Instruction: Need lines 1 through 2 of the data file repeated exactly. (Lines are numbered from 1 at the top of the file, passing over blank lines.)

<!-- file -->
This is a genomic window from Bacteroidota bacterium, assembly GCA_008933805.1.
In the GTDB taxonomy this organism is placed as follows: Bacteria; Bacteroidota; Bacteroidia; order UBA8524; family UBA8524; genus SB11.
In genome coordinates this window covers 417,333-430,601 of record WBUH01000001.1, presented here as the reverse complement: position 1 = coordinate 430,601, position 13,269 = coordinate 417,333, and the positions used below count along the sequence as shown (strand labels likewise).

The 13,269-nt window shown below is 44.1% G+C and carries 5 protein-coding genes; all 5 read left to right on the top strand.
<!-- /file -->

This is a genomic window from Bacteroidota bacterium, assembly GCA_008933805.1.
In the GTDB taxonomy this organism is placed as follows: Bacteria; Bacteroidota; Bacteroidia; order UBA8524; family UBA8524; genus SB11.